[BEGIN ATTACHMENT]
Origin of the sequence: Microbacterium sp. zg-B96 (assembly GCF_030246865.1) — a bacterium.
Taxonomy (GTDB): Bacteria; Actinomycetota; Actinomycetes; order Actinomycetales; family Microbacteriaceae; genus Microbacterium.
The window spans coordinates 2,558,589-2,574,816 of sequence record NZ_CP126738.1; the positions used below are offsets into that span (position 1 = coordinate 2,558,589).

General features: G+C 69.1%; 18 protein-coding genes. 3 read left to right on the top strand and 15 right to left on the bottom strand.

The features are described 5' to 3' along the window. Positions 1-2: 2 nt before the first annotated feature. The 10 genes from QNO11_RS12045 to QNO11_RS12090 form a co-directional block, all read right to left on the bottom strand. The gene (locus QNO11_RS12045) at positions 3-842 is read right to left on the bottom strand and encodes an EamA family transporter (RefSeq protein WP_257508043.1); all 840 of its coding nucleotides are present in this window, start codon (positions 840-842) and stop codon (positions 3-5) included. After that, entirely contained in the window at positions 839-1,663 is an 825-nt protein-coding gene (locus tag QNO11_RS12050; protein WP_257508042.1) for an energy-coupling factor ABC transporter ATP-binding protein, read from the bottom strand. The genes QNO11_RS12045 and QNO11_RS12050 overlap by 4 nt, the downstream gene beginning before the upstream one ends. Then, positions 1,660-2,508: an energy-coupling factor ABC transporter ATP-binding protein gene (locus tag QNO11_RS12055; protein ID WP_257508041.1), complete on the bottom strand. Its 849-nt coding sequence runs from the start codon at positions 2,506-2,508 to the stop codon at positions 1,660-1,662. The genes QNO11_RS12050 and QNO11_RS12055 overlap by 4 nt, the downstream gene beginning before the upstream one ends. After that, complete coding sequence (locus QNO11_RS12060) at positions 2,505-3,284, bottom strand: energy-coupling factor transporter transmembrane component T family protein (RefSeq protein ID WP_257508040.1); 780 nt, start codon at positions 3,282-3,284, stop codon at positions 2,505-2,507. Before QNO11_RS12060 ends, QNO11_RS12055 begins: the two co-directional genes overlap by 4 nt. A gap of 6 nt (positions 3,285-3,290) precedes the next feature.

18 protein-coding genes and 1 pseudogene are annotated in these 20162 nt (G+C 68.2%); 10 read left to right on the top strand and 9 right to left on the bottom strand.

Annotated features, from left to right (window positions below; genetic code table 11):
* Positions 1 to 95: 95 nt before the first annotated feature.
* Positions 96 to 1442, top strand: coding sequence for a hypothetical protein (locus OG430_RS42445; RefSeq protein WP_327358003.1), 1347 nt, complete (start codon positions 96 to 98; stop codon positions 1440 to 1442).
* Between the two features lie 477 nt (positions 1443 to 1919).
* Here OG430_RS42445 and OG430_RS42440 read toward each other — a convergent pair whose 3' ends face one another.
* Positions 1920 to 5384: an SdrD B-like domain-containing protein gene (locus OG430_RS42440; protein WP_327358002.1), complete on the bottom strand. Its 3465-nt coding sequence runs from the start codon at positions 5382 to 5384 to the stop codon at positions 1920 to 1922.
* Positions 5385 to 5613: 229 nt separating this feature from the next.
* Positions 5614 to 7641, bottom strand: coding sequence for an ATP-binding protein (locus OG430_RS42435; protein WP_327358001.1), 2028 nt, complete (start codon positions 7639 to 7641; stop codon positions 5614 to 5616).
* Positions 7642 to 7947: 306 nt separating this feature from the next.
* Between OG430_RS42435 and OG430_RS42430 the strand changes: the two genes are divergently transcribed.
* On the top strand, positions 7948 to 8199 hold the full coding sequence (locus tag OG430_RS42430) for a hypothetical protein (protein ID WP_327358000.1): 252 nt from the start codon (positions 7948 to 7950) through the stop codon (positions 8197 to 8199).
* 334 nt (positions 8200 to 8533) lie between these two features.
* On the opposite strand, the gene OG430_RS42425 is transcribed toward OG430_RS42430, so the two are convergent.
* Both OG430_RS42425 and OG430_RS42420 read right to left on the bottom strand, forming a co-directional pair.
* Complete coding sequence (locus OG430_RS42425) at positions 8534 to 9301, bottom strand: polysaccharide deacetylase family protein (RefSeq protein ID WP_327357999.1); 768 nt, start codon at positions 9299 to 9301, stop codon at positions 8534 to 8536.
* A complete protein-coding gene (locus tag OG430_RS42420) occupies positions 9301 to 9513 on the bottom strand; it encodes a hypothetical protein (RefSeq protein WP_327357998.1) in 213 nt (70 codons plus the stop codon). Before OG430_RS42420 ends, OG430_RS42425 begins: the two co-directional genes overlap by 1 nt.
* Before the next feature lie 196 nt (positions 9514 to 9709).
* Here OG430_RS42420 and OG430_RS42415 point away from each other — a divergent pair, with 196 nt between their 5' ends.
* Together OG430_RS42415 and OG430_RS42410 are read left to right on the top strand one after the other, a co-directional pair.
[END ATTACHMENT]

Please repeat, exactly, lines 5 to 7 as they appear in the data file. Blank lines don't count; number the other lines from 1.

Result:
The features are described 5' to 3' along the window. Positions 1-2: 2 nt before the first annotated feature. The 10 genes from QNO11_RS12045 to QNO11_RS12090 form a co-directional block, all read right to left on the bottom strand. The gene (locus QNO11_RS12045) at positions 3-842 is read right to left on the bottom strand and encodes an EamA family transporter (RefSeq protein WP_257508043.1); all 840 of its coding nucleotides are present in this window, start codon (positions 840-842) and stop codon (positions 3-5) included. After that, entirely contained in the window at positions 839-1,663 is an 825-nt protein-coding gene (locus tag QNO11_RS12050; protein WP_257508042.1) for an energy-coupling factor ABC transporter ATP-binding protein, read from the bottom strand. The genes QNO11_RS12045 and QNO11_RS12050 overlap by 4 nt, the downstream gene beginning before the upstream one ends. Then, positions 1,660-2,508: an energy-coupling factor ABC transporter ATP-binding protein gene (locus tag QNO11_RS12055; protein ID WP_257508041.1), complete on the bottom strand. Its 849-nt coding sequence runs from the start codon at positions 2,506-2,508 to the stop codon at positions 1,660-1,662. The genes QNO11_RS12050 and QNO11_RS12055 overlap by 4 nt, the downstream gene beginning before the upstream one ends. After that, complete coding sequence (locus QNO11_RS12060) at positions 2,505-3,284, bottom strand: energy-coupling factor transporter transmembrane component T family protein (RefSeq protein ID WP_257508040.1); 780 nt, start codon at positions 3,282-3,284, stop codon at positions 2,505-2,507. Before QNO11_RS12060 ends, QNO11_RS12055 begins: the two co-directional genes overlap by 4 nt. A gap of 6 nt (positions 3,285-3,290) precedes the next feature.

18 protein-coding genes and 1 pseudogene are annotated in these 20162 nt (G+C 68.2%); 10 read left to right on the top strand and 9 right to left on the bottom strand.

Annotated features, from left to right (window positions below; genetic code table 11):